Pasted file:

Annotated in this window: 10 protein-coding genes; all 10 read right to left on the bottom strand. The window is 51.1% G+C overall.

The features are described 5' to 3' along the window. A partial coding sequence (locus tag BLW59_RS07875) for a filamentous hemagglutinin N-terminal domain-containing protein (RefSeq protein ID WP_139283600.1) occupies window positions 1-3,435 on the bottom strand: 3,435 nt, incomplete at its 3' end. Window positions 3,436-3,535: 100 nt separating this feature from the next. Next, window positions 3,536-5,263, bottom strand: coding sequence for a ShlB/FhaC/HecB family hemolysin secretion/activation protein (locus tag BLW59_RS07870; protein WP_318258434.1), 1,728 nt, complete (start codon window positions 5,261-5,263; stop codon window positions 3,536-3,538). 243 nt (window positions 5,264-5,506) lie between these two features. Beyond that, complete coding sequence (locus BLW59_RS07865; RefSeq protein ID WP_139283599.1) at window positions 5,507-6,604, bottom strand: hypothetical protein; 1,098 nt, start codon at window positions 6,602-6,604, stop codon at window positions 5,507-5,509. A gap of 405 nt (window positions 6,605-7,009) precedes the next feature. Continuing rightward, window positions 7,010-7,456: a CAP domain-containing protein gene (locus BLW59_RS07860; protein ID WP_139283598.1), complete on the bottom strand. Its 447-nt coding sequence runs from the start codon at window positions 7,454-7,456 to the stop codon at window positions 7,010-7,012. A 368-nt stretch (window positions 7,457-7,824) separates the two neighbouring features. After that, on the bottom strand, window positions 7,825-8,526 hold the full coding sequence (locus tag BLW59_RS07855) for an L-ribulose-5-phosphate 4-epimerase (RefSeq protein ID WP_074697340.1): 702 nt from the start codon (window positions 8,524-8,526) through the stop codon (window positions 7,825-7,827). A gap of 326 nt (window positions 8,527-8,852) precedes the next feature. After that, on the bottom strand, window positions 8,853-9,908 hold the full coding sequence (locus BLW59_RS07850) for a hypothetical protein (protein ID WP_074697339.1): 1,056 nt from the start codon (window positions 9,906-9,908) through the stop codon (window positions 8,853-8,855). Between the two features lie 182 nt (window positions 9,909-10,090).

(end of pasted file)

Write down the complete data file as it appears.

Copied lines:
Annotated in this window: 10 protein-coding genes; all 10 read right to left on the bottom strand. The window is 51.1% G+C overall.

The features are described 5' to 3' along the window. A partial coding sequence (locus tag BLW59_RS07875) for a filamentous hemagglutinin N-terminal domain-containing protein (RefSeq protein ID WP_139283600.1) occupies window positions 1-3,435 on the bottom strand: 3,435 nt, incomplete at its 3' end. Window positions 3,436-3,535: 100 nt separating this feature from the next. Next, window positions 3,536-5,263, bottom strand: coding sequence for a ShlB/FhaC/HecB family hemolysin secretion/activation protein (locus tag BLW59_RS07870; protein WP_318258434.1), 1,728 nt, complete (start codon window positions 5,261-5,263; stop codon window positions 3,536-3,538). 243 nt (window positions 5,264-5,506) lie between these two features. Beyond that, complete coding sequence (locus BLW59_RS07865; RefSeq protein ID WP_139283599.1) at window positions 5,507-6,604, bottom strand: hypothetical protein; 1,098 nt, start codon at window positions 6,602-6,604, stop codon at window positions 5,507-5,509. A gap of 405 nt (window positions 6,605-7,009) precedes the next feature. Continuing rightward, window positions 7,010-7,456: a CAP domain-containing protein gene (locus BLW59_RS07860; protein ID WP_139283598.1), complete on the bottom strand. Its 447-nt coding sequence runs from the start codon at window positions 7,454-7,456 to the stop codon at window positions 7,010-7,012. A 368-nt stretch (window positions 7,457-7,824) separates the two neighbouring features. After that, on the bottom strand, window positions 7,825-8,526 hold the full coding sequence (locus tag BLW59_RS07855) for an L-ribulose-5-phosphate 4-epimerase (RefSeq protein ID WP_074697340.1): 702 nt from the start codon (window positions 8,524-8,526) through the stop codon (window positions 7,825-7,827). A gap of 326 nt (window positions 8,527-8,852) precedes the next feature. After that, on the bottom strand, window positions 8,853-9,908 hold the full coding sequence (locus BLW59_RS07850) for a hypothetical protein (protein ID WP_074697339.1): 1,056 nt from the start codon (window positions 9,906-9,908) through the stop codon (window positions 8,853-8,855). Between the two features lie 182 nt (window positions 9,909-10,090).